Much to like here, but a bit uneven in spots.   Its got different elements in the vocals that are more separate than joined together.  Vocals together are a bit shaky.  --And I wrote those 3 sentences before reading your description below about how the song was recorded, so that's interesting that I picked up some of the methods of how it was recorded when I listened to it before knowing anything about it!  I really like the melody and lyrics and style and vocals too, I just think it needs more work before it would be ready for playlists and shows. Hope you continue on making music! Thanks very much for your submission, love your story, good luck with your music! 

Alan Cross

This is really nice. Good production, fine performance, a fun backstory, a few surprise. (I wasn't expecting the banjo and the semi-trashy drum sound for example. The drum sound works, by the way. That wasn't a criticism.)

I'd call this radio-ready for adult contemporary stations. You will, however, need some help cutting through the noise. I'd recommend a radio plugger and a publicist to deal with that.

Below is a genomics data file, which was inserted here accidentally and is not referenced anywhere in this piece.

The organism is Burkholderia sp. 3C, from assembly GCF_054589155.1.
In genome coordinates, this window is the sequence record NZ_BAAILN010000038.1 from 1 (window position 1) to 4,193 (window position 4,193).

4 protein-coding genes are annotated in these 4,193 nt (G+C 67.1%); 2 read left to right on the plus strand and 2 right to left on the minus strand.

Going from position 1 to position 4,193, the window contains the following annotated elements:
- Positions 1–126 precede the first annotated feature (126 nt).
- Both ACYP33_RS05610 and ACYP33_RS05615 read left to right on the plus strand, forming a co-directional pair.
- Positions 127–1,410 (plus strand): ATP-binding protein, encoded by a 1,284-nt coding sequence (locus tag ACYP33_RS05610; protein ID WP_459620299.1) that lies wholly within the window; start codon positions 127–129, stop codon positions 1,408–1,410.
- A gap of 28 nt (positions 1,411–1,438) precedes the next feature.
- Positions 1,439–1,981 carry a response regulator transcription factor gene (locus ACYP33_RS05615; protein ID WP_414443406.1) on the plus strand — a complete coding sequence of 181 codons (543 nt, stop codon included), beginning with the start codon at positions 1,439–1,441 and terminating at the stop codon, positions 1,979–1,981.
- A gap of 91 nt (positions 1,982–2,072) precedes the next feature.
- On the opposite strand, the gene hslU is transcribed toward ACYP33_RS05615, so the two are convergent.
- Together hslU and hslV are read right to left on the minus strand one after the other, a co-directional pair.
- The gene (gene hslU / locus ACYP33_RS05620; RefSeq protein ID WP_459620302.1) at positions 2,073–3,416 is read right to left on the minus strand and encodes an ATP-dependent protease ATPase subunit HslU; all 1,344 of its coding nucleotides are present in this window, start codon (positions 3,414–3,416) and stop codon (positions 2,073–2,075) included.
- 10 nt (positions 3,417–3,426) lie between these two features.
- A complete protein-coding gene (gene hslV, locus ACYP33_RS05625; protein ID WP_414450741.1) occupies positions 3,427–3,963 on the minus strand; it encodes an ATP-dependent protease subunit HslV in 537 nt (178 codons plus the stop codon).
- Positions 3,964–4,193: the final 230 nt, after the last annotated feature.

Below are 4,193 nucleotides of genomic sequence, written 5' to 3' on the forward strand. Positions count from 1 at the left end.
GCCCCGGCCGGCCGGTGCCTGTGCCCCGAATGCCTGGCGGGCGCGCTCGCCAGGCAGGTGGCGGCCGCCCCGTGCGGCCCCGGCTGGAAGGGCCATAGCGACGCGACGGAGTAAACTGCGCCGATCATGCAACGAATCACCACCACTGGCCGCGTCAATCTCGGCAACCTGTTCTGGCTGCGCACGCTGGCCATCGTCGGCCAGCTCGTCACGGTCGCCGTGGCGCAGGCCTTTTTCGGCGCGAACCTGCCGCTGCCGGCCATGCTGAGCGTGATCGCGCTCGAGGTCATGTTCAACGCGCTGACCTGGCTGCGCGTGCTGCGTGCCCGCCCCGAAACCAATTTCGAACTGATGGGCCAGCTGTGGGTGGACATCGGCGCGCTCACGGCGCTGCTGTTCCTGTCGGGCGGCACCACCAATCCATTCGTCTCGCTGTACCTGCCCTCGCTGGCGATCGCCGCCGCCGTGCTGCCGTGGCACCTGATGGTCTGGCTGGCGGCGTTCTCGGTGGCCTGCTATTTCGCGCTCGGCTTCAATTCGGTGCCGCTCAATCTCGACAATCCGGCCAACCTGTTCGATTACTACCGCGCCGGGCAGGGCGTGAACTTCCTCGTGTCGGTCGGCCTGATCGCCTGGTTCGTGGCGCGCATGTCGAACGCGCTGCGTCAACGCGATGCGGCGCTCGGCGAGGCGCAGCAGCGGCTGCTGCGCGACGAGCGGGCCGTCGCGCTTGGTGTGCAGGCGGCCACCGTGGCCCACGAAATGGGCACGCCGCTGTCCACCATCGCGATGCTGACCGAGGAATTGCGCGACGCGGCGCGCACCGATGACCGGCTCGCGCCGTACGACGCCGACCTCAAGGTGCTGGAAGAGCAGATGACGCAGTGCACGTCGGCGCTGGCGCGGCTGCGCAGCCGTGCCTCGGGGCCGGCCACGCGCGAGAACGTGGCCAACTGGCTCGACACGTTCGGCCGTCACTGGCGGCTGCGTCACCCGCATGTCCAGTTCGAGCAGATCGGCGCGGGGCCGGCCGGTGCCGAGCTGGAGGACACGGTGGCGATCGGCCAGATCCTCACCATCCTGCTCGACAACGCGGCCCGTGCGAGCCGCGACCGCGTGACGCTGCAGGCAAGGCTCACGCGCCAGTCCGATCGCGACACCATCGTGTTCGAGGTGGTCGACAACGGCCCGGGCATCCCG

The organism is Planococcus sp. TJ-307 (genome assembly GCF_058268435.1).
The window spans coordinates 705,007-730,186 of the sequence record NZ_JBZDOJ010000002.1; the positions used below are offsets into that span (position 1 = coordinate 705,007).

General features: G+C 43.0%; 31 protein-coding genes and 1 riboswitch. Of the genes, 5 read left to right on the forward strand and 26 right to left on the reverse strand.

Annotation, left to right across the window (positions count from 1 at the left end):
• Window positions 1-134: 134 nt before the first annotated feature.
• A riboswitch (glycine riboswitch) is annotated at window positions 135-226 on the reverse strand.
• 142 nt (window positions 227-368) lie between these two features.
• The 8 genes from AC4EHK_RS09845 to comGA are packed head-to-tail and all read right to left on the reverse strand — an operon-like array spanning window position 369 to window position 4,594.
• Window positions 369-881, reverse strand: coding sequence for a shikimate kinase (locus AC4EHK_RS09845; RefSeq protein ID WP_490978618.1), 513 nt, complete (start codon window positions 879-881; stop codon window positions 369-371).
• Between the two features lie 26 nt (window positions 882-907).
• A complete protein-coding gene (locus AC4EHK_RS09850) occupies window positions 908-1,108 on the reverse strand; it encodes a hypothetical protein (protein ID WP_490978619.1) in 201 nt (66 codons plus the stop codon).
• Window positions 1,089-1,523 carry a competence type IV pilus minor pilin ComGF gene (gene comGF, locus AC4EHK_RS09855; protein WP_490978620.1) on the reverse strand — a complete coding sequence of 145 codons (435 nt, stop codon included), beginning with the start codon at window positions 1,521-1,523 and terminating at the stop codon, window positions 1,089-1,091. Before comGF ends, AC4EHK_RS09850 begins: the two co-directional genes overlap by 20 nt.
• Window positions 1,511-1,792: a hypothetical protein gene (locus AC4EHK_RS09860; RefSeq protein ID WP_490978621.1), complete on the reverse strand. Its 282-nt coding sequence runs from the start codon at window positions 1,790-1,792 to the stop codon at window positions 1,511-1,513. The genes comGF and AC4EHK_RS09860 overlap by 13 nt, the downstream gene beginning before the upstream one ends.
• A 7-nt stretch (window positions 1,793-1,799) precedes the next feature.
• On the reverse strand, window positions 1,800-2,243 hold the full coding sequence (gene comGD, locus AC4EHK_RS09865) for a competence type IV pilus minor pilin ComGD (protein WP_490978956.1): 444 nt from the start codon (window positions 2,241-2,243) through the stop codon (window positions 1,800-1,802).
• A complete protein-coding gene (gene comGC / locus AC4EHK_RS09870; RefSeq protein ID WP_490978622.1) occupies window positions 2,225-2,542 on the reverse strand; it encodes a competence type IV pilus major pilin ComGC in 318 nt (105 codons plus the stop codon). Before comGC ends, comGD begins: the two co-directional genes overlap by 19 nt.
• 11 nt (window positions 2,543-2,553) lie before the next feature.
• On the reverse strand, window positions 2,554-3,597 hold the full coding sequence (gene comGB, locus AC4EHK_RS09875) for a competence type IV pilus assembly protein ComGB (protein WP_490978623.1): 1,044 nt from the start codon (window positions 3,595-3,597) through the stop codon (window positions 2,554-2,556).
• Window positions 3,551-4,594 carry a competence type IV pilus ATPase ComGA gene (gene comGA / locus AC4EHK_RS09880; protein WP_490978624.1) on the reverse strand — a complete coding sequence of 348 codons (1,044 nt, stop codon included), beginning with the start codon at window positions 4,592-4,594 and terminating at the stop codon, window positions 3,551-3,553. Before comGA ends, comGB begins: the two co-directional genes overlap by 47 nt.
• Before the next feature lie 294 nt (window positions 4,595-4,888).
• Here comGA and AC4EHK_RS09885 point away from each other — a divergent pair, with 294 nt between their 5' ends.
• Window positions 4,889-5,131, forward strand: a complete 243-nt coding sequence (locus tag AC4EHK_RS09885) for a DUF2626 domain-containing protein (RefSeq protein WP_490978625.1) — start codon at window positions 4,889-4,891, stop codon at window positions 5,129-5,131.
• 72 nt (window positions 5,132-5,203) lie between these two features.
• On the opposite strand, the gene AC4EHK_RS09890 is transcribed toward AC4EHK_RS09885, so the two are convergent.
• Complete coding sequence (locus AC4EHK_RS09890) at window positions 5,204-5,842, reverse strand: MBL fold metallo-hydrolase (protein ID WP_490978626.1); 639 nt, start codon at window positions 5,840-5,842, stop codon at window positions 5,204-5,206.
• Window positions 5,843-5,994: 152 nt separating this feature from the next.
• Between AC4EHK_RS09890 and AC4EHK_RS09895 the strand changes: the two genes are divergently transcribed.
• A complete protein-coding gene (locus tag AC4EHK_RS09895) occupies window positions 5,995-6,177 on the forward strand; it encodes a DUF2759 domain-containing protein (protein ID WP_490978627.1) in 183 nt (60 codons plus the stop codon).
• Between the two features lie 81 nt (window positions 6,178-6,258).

Is this part of an album? Are you looking to get signed? Do you have a manager? An agent? How about a social media strategy? These are all next steps that need to be considered.

Think, too, about getting something on YouTube (even a lyric video) or BandCamp. Those are two sites that early adopters troll looking for the next big thing. 

Another thing: Have you considered that you might be a live performance act rather than a recording one? With the state of the music industry today, most of the cash is found not in selling music but in getting gigs. That's why I asked about a manager and an agent.

Again, very pleasant stuff. I'll share this through my social media channels. That's good for at least 100,000 people  Good luck!